THE Senate Inquiry into the Working Holiday Maker Reform package recommends the Coalition Government’s legislation to provide a 19 per cent tax rate be passed to maintain Australia’s attractiveness to backpackers and secure supplementary harvest labour for Australian farmers.
Deputy Prime Minister and Minister for Agriculture and Water Resources, Barnaby Joyce, said the Senate Committee’s verdict on the Coalition’s proposed reforms to working holiday maker tax rates was crystal clear.
“The Committee recommends the bills be passed as quickly as possible,” Minister Joyce said.
“The Senate Committee is confident the reform package will ensure that working holiday makers are paying a fair share of tax and not disadvantaging Australian workers, while retaining Australia as a destination of choice for those workers.”
Minister Joyce said backpackers would have more money in their pockets when they work in Australia – compared to New Zealand, Canada, or the UK – under a 19pc tax.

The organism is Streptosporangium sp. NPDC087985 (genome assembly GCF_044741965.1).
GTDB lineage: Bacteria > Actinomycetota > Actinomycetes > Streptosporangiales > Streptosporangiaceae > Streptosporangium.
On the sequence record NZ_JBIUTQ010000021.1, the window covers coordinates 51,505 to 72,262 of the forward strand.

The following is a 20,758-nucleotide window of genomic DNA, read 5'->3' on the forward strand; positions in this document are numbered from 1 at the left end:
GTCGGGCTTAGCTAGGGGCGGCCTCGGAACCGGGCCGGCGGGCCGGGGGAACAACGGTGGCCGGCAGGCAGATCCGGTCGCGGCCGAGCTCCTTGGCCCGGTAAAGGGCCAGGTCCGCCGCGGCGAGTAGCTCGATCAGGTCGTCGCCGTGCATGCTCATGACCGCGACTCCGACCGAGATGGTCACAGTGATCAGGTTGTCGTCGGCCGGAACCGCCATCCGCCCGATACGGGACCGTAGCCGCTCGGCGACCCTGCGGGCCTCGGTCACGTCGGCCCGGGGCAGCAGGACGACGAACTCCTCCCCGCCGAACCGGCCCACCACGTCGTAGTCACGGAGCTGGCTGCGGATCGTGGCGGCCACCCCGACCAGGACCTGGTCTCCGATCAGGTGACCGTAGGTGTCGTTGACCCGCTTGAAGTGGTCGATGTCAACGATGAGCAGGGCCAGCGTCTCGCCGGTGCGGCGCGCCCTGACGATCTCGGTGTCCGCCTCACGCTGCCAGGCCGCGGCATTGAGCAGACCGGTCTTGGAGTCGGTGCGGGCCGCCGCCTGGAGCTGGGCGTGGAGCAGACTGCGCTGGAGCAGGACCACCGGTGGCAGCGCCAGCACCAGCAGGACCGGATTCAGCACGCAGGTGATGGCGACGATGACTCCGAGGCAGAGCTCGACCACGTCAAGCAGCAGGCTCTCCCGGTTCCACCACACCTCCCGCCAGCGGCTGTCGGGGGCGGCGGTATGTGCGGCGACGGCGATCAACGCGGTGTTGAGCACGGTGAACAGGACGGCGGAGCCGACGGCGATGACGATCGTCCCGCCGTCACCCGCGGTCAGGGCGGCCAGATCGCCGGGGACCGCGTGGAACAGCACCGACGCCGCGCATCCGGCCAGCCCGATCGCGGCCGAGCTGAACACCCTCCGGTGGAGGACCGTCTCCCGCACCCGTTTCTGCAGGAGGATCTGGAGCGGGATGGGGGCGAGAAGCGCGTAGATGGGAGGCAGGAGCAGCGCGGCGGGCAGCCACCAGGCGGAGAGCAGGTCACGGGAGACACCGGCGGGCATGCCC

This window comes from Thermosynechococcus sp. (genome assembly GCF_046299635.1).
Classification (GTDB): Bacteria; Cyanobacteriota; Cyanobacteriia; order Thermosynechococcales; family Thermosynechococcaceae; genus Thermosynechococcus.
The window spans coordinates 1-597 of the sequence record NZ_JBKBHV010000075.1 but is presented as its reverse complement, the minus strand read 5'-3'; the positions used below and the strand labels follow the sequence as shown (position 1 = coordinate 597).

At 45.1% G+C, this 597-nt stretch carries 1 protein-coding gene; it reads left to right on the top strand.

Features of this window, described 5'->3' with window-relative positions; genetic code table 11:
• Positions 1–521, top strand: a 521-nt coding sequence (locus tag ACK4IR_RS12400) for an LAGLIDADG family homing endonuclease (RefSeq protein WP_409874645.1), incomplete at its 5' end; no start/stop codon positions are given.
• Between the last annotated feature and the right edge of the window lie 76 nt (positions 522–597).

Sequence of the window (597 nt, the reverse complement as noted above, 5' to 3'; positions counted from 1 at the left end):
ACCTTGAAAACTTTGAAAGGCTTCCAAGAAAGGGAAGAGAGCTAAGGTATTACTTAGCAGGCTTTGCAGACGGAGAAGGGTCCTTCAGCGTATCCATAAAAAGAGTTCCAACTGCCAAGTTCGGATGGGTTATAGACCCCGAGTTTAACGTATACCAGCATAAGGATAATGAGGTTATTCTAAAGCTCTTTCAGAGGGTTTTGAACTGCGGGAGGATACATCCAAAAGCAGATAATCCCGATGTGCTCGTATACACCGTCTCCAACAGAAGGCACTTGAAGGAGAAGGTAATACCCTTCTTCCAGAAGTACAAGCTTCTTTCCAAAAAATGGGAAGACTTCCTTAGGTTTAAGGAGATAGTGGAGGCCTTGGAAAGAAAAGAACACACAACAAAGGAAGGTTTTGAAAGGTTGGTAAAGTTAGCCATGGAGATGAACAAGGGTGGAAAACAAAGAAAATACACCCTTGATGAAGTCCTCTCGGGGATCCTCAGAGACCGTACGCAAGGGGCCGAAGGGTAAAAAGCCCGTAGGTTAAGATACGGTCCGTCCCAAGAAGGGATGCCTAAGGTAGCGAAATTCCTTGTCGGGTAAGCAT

“Our tax position is fully funded and internationally competitive due to our high wage rates, which was also highlighted by NSW Farmers and Cotton Australia in their submissions to the report,” Minister Joyce said.
In its submission, the National Farmers’ Federation reported it had supported the 19pc from the beginning and chief executive officer Tony Mahar echoed the sentiments of most when he said: “the uncertainty is killing the industry and causing huge concern as we come into the summer fruit season”.
Meanwhile, Labor, One Nation and Senator Jacquie Lambie are proposing a 10.5pc tax that puts a $500 million hole in the budget with no savings identified.
“Not only does Labor’s blatantly political game playing add more delays that could see fruit left unpicked on the trees over Christmas; and not only does Labor’s proposal leave a $500 million hole in the federal budget, but Labor plans to slap a higher marginal tax rate on Aussie workers than it does on foreign backpackers,” Minister Joyce said.
Minister Joyce said the Senate Inquiry also made it clear that stalling the passage of legislation would mean backpackers would be liable for the 32.5pc tax rate from January 1, 2017.
“That is because the 32.5pc tax rate applying to non-residents had been the law since it was increased from 29pc by the previous Labor Government as part of Labor’s 2012-13 Budget,” Minister Joyce said.
Source: Minister for Agriculture and Water Resources